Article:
It happened 24 years ago tomorrow, on 26 April 1986.
I was 21 at the time, and still remember it clearly. The news came slowly; nothing was said from Soviet Union and the alarm spread just because a radioactive clud was spreading apparently coming from Scandinavian countries. Probably a leak from some Northern nuclear plants, it was suggested. But soon it became clear it was something immensely worse. News kept arriving slowly, day by day, together with more and more stricter safety measures for the population...
Northern Italy was hit rather badly. Winds kept the radioactive cloud rolling over our country for what seemed ages...I remember how we became familiar with concepts such as Becquerel and half-life of radiactions; how rare chemical elements hardly ever heard before became common topics of conversation...In the evening TV news would give us the level of radiations much like the same way as the weather forecasts, with the suggestion of not to spend much time out unless it was necessary. We learned to beware of a whole new category of dangers: from lettuce and spinaches, (extremely radioactive!), to milk and its derivates, who could be trusted only when produced before the accident. Fishing in Northern Italy lakes was forbidden, as well as eating fish coming from those areas.
A funny memory...I remember that at Christmas 1986 no moss could be found in shops for making cribs, as it was all radioactive and forbidden to use.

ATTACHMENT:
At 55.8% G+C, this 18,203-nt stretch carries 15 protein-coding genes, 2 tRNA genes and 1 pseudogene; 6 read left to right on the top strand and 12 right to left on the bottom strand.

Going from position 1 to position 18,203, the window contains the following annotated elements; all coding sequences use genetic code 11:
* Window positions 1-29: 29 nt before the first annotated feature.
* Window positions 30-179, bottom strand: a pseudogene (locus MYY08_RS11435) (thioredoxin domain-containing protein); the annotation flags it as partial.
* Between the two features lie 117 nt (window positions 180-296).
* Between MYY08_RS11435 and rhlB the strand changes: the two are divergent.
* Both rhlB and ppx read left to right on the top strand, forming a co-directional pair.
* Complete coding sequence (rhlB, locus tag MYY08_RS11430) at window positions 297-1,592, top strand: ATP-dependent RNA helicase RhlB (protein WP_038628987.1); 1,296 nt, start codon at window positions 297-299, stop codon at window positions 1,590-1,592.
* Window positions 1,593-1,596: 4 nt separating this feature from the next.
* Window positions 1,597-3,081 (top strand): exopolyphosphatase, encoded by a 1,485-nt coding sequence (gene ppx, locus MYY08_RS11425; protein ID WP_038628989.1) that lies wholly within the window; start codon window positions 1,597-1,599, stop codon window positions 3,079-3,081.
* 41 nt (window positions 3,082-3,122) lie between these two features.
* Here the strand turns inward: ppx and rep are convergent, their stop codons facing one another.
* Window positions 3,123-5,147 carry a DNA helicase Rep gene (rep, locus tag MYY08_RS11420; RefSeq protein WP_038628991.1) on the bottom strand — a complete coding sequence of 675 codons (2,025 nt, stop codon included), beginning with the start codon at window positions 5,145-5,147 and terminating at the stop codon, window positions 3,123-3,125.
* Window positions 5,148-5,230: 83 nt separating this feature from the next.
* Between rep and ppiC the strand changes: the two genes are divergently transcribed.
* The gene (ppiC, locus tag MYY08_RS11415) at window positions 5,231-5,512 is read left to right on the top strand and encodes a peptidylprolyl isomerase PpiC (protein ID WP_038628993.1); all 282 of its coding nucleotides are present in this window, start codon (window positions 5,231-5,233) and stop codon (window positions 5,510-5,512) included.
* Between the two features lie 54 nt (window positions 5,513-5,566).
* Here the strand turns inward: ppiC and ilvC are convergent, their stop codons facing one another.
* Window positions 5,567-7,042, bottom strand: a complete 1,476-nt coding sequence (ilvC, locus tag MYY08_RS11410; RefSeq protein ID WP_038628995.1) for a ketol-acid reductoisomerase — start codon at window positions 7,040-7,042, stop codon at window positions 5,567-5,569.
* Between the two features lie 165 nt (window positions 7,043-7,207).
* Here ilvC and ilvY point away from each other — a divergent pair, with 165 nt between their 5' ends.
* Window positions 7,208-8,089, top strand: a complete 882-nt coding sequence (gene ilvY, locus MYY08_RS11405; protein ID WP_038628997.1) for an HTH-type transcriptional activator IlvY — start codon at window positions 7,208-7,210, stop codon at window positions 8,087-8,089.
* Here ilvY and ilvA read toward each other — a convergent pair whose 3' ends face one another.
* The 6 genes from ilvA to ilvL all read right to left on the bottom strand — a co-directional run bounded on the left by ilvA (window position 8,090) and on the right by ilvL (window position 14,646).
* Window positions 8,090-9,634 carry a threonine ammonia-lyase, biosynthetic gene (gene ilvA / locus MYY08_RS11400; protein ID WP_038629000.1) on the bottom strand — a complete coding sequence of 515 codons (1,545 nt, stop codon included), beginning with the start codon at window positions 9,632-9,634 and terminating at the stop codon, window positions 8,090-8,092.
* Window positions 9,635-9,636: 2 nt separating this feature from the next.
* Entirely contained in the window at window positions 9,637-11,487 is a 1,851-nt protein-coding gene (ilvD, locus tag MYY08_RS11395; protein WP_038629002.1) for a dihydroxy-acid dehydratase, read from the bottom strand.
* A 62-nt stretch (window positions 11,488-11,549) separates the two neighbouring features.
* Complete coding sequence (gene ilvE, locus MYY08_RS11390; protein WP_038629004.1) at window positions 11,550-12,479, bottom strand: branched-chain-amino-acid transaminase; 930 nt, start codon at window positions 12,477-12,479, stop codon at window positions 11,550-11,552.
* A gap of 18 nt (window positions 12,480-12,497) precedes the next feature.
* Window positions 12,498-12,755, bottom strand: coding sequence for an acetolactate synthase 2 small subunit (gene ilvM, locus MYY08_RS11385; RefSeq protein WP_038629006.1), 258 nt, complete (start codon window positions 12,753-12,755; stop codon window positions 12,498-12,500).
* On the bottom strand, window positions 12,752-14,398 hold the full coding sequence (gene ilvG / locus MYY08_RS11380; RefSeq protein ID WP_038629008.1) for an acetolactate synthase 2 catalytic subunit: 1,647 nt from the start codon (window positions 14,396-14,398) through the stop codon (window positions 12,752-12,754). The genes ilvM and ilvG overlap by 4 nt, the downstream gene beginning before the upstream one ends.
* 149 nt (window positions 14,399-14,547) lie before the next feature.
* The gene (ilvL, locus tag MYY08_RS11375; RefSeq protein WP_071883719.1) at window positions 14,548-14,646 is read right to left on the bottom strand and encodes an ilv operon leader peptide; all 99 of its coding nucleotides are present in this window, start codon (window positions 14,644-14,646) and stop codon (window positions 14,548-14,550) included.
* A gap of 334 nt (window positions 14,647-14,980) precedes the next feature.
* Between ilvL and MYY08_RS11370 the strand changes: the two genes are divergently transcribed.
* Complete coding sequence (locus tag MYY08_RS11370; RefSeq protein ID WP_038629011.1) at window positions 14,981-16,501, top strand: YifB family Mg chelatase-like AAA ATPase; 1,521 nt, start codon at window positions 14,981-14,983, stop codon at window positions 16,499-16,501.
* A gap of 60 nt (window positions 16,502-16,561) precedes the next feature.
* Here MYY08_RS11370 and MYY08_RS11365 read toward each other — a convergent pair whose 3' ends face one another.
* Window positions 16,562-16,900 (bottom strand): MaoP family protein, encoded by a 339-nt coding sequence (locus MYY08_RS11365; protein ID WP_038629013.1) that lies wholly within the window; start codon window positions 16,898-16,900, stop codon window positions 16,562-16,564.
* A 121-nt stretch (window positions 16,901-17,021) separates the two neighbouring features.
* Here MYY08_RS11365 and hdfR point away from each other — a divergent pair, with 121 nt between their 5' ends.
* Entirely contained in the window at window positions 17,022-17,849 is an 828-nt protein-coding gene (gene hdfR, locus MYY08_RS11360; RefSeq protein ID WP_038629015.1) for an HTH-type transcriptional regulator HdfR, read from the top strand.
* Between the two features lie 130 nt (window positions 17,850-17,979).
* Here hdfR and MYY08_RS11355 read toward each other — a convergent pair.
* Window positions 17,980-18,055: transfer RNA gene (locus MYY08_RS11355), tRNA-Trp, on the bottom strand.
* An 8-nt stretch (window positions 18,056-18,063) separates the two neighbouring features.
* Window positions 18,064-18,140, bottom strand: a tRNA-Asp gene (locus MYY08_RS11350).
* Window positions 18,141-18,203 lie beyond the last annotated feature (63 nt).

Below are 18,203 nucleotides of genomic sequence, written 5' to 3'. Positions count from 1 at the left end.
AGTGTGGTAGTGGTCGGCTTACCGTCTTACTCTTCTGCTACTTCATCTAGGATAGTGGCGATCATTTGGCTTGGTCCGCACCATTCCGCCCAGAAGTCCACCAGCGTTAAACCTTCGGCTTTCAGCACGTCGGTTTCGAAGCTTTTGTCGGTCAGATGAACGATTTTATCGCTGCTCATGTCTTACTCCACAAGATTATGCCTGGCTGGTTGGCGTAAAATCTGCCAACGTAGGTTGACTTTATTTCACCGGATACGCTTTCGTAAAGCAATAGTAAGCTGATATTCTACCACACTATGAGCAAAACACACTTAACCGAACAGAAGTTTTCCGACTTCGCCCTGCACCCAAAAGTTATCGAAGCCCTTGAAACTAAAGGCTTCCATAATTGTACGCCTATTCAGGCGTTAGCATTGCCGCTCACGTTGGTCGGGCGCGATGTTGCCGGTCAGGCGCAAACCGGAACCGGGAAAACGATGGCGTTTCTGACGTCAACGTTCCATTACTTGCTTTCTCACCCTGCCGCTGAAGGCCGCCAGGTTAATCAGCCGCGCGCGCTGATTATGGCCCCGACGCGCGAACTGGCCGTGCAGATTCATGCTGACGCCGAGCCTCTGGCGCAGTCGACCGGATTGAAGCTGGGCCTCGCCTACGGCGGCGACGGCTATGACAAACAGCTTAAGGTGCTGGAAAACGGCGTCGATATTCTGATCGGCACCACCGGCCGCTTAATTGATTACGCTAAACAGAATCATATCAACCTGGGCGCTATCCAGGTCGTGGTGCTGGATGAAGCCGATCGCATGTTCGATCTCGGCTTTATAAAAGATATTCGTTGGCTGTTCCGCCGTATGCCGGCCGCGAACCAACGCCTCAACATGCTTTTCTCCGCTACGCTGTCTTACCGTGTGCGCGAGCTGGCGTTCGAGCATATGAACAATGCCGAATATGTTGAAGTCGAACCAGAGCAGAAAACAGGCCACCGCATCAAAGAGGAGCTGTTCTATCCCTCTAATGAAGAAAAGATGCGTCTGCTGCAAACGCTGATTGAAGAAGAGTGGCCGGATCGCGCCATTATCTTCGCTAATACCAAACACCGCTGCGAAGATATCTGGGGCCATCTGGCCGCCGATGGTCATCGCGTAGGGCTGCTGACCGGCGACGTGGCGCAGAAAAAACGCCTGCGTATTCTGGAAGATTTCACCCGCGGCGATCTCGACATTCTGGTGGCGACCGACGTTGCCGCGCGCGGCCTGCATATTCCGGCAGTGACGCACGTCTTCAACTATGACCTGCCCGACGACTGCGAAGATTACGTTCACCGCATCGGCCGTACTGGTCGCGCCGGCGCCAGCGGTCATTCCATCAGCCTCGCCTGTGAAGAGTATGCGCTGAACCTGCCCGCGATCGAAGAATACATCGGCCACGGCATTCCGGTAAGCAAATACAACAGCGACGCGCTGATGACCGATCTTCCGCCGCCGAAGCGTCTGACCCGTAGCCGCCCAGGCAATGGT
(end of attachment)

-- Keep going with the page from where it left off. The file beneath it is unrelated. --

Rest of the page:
But of course, this is nothing compared to what people in the area of the accident had to suffer. And it is nothing compared to what would have happened to Europe if firemen and volounteers hadn't managed to stop the fire in reactor no.4 and prevent it to reach the other three reactors of the nuclear plant. All those who were in the first squad died within a few weeks; most of the others in the following months. A few of them are remembered here (the page is in Russian but Google makes miracles with translations), others are mentioned in Svetlana Alexievich's wondeful and terrible book 'Voices from Chernobyl ' ...Most of them, as usual, will remain unknown. Yet it's thanks to all of them that for most of us living in Europe tomorrow will be just another ordinary day, and that Chernobyl is just a fading memory of an old accident.
This video was produced by the UN last year and made available on YouTube... I find it rather sad that only about 5000 people have watched it. It doesn't show the horrors of the accident, the helicopter crashing, the malformed children...It's about reconstruction, and think it's the best way we have to commemorate the day.